Poem: Matinee at the Castor
Saturday Matinees in the Sixties
Going to movies in the sixties was a whole new ballgame. It was a lot cheaper back then. The movie houses had one screen and were located in our neighborhoods, and not in big shopping malls like they are now. Unsupervised kids flocked into the local movie houses. Today, parents take their children to the movies and usually approve or monitor what they see.
I have fond memories of going to the movies with my friends. I enjoyed the freedom to be able to get into mischief, of which we displayed on a regular basis. When kids are left unsupervised, they could get into trouble and engage in the unruly behavior. But as a kid, I remember that there were limits to what we did, and we were capable of setting those limits by ourselves. We got it all out of our system back then. We didn't have to wait until college to let loose.
Mostly, I remember the black and white horror films that are hokey now, but back then they scared the pants off of us. We screamed because we felt personally threatened, and the louder we all yelled, the more fun it was.
Matinee at the Castor
We saw the Village of the Damned,
eating popcorn, Goobers
sliding down the silver screen,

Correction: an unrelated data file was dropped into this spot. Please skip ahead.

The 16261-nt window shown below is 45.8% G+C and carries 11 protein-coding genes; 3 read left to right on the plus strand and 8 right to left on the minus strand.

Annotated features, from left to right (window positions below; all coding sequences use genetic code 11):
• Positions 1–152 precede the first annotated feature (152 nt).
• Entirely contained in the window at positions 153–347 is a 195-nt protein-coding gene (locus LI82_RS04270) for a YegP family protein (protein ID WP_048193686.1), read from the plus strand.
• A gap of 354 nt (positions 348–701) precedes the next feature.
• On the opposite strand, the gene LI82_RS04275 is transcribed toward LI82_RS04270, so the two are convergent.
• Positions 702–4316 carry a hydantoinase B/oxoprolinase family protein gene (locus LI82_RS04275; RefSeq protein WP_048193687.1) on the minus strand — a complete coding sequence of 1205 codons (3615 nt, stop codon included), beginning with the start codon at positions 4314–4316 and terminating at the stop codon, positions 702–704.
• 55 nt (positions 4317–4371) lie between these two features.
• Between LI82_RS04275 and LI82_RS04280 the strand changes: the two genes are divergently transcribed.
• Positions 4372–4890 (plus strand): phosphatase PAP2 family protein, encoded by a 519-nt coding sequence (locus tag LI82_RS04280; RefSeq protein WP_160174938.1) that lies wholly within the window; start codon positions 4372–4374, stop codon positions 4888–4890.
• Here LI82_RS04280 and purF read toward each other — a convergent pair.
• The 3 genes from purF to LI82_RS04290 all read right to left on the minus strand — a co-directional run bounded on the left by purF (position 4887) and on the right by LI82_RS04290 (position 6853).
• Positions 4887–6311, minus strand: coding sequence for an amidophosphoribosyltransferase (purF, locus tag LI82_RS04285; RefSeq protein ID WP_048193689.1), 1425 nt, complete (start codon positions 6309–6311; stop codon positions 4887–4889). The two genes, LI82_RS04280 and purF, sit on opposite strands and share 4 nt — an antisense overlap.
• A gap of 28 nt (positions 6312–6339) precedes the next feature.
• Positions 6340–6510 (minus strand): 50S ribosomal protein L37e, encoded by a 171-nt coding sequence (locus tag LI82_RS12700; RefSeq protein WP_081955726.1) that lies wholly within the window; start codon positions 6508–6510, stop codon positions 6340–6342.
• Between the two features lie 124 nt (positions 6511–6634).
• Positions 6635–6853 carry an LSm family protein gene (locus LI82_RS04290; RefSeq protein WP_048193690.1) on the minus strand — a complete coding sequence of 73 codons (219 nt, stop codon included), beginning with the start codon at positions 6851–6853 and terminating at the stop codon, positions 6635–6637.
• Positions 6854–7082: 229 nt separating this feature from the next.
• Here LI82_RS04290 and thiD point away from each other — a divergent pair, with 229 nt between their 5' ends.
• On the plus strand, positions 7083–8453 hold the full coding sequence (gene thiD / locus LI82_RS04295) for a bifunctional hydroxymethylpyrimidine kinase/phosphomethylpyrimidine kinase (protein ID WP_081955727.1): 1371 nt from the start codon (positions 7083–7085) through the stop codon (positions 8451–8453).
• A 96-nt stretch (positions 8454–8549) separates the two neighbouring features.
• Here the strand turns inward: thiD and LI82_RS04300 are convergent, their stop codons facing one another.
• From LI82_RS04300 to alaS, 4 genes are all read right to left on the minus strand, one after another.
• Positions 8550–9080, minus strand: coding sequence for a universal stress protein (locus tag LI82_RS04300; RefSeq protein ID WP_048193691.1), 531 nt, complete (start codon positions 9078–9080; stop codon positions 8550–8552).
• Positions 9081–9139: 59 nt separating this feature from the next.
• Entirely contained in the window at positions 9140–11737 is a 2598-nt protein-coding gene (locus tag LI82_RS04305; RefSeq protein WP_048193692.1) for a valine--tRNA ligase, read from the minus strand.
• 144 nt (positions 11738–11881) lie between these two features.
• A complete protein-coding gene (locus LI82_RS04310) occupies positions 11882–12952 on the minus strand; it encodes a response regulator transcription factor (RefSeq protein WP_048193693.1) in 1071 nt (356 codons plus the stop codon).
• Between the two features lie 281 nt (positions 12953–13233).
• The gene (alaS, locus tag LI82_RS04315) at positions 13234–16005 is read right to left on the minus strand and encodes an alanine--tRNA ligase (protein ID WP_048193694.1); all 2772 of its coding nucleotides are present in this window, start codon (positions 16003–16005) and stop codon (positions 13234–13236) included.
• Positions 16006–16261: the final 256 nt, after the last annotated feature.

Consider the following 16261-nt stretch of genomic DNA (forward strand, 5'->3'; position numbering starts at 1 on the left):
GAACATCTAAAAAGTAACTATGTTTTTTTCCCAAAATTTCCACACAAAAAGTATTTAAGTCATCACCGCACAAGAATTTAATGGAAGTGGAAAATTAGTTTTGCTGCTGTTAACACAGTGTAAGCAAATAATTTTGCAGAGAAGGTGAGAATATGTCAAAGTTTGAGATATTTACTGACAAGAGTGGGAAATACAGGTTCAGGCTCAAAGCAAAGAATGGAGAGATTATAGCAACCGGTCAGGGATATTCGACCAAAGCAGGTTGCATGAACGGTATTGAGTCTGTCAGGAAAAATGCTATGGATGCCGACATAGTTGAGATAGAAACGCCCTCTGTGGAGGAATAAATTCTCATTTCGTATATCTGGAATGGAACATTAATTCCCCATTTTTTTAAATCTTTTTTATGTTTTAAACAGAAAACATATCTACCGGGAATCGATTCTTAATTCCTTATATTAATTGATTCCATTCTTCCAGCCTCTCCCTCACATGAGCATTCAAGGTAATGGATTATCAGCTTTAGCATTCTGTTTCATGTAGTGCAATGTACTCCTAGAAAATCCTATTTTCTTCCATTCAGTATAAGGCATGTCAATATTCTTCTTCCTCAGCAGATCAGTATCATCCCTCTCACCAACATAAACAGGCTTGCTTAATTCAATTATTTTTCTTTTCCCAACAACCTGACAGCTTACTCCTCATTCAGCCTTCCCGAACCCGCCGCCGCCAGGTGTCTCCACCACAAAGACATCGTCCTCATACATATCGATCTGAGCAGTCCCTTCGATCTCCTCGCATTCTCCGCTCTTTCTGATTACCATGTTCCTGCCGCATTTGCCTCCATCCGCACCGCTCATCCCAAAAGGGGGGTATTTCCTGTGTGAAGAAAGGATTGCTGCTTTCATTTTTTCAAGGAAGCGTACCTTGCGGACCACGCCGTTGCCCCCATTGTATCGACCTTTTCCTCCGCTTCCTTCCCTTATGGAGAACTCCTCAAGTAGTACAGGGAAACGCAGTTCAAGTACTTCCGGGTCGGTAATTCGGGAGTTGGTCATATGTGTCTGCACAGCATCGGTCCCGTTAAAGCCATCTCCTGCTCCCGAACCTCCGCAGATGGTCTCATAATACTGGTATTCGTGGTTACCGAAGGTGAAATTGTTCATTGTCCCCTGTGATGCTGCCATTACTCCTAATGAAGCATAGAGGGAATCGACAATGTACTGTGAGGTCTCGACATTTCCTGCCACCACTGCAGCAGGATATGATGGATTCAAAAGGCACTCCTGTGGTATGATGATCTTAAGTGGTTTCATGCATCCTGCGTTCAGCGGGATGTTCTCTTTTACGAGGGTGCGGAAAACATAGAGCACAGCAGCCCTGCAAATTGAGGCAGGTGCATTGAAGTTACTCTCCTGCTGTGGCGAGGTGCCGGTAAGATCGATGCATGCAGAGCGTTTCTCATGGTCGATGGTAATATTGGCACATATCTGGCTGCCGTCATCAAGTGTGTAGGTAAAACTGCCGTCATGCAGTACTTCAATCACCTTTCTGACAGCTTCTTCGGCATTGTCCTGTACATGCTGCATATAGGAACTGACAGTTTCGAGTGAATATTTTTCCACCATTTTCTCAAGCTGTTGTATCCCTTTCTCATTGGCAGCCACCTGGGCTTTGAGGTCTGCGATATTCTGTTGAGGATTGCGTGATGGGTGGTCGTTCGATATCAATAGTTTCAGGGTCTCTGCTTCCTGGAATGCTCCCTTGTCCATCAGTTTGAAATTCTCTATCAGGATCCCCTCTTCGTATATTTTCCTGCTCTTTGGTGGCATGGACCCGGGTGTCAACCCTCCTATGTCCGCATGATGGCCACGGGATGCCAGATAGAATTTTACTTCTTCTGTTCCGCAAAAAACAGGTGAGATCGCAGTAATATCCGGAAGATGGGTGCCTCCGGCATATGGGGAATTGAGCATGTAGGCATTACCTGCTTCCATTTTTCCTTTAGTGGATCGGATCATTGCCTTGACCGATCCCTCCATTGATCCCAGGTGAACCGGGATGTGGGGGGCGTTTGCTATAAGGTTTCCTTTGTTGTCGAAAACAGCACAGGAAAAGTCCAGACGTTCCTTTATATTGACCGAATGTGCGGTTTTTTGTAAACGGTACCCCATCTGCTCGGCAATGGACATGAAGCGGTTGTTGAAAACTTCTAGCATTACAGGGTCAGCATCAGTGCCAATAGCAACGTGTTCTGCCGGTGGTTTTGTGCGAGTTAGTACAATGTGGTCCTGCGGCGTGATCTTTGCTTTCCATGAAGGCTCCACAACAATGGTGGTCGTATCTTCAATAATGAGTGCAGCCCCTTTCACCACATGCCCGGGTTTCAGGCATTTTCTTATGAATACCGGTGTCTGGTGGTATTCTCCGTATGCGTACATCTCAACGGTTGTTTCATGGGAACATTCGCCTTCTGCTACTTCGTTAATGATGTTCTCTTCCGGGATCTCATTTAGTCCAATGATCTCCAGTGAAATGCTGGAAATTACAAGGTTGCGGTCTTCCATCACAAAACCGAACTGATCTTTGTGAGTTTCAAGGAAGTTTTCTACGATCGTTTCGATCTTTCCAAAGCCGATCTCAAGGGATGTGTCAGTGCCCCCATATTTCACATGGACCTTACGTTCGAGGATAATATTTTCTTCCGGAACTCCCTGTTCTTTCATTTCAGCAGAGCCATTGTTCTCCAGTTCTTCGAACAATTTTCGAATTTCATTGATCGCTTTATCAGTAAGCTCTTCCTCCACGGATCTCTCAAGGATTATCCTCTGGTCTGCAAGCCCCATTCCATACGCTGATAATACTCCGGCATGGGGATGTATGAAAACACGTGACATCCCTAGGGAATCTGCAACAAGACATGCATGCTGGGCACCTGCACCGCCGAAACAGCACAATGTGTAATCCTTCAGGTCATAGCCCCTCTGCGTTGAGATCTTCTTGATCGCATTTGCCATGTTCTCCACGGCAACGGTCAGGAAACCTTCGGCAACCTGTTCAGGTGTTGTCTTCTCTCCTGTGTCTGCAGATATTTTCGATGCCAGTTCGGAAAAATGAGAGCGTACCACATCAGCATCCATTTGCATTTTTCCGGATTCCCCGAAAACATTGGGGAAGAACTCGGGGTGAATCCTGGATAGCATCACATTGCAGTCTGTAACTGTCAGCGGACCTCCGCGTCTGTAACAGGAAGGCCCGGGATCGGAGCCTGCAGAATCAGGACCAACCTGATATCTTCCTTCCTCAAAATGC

as the confused ushers
chased misbehaving children.
We hooted, hollered and screamed
when the white-haired British kids
flashed their fiery eyes,
setting fire to quaint little English towns.
They rose from the graves of affluent families,
put their mommies into a deep sleep,
melted their poor daddies
into pools of Silly Putty.
As a kid, I wished I had their power
to reduce bullies into pint-size meals,
feel the wrath of a little boy.
Although the film gave me nightmares,
I didn't care.
I wanted to hoot, holler
and toss popcorn everywhere.
I wanted the English kids to win,
that's how I wanted the movie to end.
But I should have known better,
the kids' reign of power ended much too soon.
I cast the last Pixie Stick onto my tongue,
a handful of red licorice stained my palm.
It wasn't just another Saturday matinee,
flipping our enemies the bird,
teasing the kids in the front row.
It was something much more--
it made our lives fun and thrilling,
made us imagine we were more than just children.